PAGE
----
This is one of those posts that was "suggested" I write, although I did not see why anyone would care about my shoes or my shoe dilemma. Yes, I am known for my shoes – in particular, my stiletto heels. In fact, when Red and I taught at KIPP Houston High School, the students would text about my shoes within minutes of me arriving on campus. (Red would always ask them, doing her version of sarcasm, why they did not do the same for her "comfy" shoes and boots.)
When we did a speaking engagement about personal finance at Silsbee High School, my shoes became a topic of discussion during the Q&A session. (Red was so amused that she included it as Story #2 in her Memory Lane post titled "The Road To Silsbee. To Where?!") I will admit I was impressed by how astute the students were to question how I could talk about "Thinking Before Spending" yet stand in front of them wearing shoes with red soles that they guessed cost hundreds of dollars. (I never disclosed their exact price, but the students were online pricing Christian Louboutin shoes.)
Luckily, none of the students have ever asked how many pairs of shoes I owned. I could not compete with the thousands of pairs Imelda Marcos had, but I did own (past tense) hundreds of pairs that I had collected over the years. No, make that decades. I enjoyed the collecting as much as the wearing, and would even buy shoes as souvenirs when I traveled.
My logic, not that I needed any, was that fashion and shoe styles repeat themselves over the years. Plus, classic shoes (from pumps to driving shoes) never seem to go out of style. So, I would carefully store the shoes (and boots) in clear plastic shoe boxes (I lost count of how many cases of shoe boxes I have bought from The Container Store), and every season go down to my storage unit in the basement of my high-rise to shop my "collection" and decide what would "move up" into my closet. Of course, I would add a few new pairs each season. Usually black, because black never goes out of style.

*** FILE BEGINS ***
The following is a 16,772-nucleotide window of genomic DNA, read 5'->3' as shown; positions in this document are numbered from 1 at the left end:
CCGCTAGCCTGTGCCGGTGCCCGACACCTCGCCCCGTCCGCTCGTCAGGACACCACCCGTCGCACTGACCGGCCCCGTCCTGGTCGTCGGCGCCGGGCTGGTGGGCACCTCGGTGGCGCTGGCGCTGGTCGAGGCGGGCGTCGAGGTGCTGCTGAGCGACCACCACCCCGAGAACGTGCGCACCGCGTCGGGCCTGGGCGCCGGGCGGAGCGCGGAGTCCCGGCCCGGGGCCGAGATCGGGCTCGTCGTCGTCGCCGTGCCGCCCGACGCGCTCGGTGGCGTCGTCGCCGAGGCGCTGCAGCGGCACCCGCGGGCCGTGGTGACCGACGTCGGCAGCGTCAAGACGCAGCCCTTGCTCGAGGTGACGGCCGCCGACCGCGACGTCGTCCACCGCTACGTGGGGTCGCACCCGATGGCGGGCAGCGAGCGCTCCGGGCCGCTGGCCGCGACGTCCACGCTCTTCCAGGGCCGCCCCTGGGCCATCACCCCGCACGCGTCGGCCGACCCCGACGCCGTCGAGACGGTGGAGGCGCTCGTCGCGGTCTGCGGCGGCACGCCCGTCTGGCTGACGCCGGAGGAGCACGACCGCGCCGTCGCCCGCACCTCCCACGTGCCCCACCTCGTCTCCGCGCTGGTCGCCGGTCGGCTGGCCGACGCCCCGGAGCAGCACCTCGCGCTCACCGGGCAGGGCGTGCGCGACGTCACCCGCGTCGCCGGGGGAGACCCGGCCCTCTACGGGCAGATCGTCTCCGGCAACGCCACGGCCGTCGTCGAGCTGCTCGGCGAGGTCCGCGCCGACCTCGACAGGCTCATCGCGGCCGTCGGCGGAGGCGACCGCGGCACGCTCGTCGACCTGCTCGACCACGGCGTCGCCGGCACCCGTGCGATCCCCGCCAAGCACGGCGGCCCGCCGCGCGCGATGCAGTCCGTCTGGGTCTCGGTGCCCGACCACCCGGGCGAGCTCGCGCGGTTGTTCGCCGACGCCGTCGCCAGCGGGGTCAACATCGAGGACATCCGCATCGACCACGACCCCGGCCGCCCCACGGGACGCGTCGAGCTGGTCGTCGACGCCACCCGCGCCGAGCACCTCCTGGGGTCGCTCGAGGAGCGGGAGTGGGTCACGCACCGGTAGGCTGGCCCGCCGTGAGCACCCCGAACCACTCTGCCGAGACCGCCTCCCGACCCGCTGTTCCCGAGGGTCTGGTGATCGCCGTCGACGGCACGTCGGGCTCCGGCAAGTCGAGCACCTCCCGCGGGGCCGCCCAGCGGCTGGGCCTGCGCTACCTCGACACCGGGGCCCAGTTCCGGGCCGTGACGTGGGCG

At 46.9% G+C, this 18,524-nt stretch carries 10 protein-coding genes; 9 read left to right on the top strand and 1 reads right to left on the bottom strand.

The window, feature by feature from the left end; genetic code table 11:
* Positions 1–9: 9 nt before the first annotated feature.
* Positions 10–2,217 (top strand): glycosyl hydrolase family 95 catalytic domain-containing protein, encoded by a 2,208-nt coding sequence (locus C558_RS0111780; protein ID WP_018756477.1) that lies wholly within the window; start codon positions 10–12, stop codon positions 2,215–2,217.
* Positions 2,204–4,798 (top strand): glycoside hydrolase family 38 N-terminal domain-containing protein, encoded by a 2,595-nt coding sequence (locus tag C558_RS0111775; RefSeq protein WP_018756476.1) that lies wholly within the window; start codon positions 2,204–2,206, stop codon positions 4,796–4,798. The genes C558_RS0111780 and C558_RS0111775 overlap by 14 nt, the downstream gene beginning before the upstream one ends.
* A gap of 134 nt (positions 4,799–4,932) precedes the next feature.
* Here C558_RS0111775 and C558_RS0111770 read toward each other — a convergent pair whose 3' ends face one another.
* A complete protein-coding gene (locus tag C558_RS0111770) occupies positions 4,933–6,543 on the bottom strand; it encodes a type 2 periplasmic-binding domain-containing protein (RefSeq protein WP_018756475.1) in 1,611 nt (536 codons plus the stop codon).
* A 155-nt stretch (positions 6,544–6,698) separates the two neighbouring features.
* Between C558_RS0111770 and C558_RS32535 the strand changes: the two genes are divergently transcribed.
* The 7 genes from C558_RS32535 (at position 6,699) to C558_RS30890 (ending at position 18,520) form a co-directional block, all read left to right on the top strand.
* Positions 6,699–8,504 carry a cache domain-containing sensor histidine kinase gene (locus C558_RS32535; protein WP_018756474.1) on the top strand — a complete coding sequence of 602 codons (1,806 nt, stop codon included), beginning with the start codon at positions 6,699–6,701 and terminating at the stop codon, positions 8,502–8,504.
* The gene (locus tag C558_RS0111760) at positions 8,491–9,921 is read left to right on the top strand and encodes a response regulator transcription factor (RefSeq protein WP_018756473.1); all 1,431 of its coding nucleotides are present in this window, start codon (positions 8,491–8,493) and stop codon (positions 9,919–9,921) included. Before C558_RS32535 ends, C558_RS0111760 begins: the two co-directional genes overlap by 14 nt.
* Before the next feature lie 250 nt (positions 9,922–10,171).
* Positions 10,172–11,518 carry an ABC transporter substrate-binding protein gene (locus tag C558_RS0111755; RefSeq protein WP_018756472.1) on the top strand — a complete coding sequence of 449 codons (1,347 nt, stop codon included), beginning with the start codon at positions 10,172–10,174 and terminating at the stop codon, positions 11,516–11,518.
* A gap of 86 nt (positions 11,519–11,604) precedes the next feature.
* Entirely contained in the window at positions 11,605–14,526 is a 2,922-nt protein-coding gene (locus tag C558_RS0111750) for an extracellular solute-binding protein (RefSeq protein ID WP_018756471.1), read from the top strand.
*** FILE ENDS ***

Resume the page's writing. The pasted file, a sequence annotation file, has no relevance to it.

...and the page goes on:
So, what was my dilemma? Which pair to wear? I wish. No, I had to run out and buy a pair of shoes for a date. And, it soon became apparent it was about more than a pair of shoes,
- I had not gone out on a "date" in years, as I do not count dinners out with friends as dates, and I typically wear "dressy" jeans or slacks since we do not dress up. I never wear a dress.
- Although I once had a collection of fabulous dressy high-heel summer sandals, they floated away when Hurricane Harvey flooded the basement of my high-rise. I know all of them did not drown as some were found in the building's garage when the water finally receded, and I can only hope those hundreds of shoes found good homes.
- The pandemic has changed women's attraction to high heels, so when I stopped by Saks to buy a pair of high heeled black sandals, what in the past would have been easy to do, was more like a scavenger hunt as the shoe department was filled with sneakers (!!!) and casual shoes.